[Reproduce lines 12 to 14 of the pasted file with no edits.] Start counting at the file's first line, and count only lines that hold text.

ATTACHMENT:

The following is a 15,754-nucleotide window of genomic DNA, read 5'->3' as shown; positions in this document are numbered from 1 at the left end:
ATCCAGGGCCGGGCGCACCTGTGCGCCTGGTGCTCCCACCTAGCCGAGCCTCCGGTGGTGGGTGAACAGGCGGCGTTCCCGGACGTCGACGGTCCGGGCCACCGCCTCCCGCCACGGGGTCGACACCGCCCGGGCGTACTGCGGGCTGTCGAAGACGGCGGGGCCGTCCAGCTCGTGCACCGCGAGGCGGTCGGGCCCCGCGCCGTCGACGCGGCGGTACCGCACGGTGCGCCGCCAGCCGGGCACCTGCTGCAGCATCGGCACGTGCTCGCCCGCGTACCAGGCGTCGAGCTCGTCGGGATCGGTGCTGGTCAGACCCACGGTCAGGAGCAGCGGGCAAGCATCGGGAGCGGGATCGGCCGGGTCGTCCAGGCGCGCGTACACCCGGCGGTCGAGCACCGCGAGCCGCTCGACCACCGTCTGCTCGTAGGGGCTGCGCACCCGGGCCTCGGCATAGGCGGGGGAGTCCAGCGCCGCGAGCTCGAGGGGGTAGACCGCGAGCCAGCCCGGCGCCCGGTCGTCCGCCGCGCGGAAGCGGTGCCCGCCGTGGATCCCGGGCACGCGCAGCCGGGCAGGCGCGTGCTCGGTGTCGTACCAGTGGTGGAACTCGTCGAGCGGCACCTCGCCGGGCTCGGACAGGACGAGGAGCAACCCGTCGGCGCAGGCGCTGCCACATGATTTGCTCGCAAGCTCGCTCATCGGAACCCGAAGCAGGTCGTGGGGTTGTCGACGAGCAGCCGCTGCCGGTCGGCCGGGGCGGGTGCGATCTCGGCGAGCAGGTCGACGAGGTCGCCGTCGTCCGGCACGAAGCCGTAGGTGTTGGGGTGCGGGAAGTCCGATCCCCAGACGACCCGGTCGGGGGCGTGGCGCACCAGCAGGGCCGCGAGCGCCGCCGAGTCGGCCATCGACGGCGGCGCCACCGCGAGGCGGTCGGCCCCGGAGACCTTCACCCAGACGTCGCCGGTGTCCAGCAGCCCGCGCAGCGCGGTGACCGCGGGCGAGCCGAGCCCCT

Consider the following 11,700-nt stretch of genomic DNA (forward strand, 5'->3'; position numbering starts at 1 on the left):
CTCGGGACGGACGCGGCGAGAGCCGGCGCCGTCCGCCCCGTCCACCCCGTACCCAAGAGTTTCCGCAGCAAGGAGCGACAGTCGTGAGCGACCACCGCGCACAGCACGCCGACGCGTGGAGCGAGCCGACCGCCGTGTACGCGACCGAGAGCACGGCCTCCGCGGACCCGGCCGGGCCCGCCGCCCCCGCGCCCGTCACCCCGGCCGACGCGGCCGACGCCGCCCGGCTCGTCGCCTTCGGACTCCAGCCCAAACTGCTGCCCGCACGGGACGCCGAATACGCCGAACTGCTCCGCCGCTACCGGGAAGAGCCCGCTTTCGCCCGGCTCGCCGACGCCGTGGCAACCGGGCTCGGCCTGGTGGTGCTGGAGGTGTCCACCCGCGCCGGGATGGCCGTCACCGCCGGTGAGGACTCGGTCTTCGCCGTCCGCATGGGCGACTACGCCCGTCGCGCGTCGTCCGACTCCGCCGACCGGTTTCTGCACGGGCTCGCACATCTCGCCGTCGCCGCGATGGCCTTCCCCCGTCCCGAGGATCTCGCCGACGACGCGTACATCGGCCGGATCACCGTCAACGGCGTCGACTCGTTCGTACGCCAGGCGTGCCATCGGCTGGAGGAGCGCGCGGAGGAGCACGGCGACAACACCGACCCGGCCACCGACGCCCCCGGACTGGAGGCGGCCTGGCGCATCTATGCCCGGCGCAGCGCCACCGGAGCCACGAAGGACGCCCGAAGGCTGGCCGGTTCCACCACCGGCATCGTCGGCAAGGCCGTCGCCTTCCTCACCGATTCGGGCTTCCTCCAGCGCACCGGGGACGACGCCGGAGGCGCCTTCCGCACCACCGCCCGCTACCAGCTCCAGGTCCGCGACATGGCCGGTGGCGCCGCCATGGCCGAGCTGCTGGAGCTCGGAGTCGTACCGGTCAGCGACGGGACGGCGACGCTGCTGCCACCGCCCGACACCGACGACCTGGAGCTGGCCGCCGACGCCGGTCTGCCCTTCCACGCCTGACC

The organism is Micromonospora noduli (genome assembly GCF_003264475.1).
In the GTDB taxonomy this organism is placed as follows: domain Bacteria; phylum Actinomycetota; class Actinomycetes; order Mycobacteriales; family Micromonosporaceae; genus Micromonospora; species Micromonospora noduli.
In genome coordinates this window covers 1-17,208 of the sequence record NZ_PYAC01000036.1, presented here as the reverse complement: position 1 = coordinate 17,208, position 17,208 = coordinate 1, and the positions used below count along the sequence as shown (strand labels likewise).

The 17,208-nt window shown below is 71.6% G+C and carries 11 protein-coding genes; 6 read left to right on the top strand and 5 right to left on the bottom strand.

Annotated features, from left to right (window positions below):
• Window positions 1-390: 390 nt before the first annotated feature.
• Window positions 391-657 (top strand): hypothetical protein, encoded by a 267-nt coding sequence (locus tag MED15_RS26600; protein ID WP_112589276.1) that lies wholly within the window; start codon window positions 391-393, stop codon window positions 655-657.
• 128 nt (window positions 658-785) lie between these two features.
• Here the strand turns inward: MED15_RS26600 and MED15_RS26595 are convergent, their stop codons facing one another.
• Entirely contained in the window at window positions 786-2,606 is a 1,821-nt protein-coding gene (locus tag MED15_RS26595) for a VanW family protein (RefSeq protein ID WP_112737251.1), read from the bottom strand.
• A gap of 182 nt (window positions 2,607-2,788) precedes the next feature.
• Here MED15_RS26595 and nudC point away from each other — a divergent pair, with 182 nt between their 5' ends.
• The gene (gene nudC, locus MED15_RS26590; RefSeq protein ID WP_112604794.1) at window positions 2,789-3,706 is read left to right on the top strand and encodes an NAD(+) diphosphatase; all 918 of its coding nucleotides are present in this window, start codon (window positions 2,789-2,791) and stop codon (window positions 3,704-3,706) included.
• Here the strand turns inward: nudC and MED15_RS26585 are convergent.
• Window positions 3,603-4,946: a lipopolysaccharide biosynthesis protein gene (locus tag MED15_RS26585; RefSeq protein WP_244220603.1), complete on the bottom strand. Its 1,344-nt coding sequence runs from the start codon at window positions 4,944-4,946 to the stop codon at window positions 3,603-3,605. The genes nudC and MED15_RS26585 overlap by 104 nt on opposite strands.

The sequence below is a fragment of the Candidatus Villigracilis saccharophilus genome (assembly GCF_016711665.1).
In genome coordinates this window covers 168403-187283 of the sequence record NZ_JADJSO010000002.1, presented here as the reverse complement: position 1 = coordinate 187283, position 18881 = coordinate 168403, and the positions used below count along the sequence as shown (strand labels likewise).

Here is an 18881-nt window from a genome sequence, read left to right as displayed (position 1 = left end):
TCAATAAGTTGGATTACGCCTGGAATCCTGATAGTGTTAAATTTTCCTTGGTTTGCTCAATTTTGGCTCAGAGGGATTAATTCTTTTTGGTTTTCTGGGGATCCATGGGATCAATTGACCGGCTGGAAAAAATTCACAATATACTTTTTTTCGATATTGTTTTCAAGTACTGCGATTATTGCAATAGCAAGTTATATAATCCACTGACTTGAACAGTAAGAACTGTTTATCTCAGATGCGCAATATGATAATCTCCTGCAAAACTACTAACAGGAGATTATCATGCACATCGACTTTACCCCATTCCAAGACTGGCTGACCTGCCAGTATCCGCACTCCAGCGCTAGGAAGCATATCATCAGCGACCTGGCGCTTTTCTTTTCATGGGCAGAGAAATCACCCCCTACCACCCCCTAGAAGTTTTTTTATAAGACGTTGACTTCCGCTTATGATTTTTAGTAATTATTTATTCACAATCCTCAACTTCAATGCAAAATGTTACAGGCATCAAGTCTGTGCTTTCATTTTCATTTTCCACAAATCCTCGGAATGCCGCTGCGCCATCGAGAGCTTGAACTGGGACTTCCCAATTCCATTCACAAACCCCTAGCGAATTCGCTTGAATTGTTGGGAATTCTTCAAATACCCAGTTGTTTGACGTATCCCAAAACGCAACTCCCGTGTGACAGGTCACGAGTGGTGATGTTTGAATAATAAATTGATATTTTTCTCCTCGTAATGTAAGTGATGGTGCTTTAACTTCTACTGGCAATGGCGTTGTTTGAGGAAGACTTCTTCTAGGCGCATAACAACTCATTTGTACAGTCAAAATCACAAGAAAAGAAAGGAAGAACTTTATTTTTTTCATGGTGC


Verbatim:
• 128 nt (window positions 658-785) lie between these two features.
• Here the strand turns inward: MED15_RS26600 and MED15_RS26595 are convergent, their stop codons facing one another.
• Entirely contained in the window at window positions 786-2,606 is a 1,821-nt protein-coding gene (locus tag MED15_RS26595) for a VanW family protein (RefSeq protein ID WP_112737251.1), read from the bottom strand.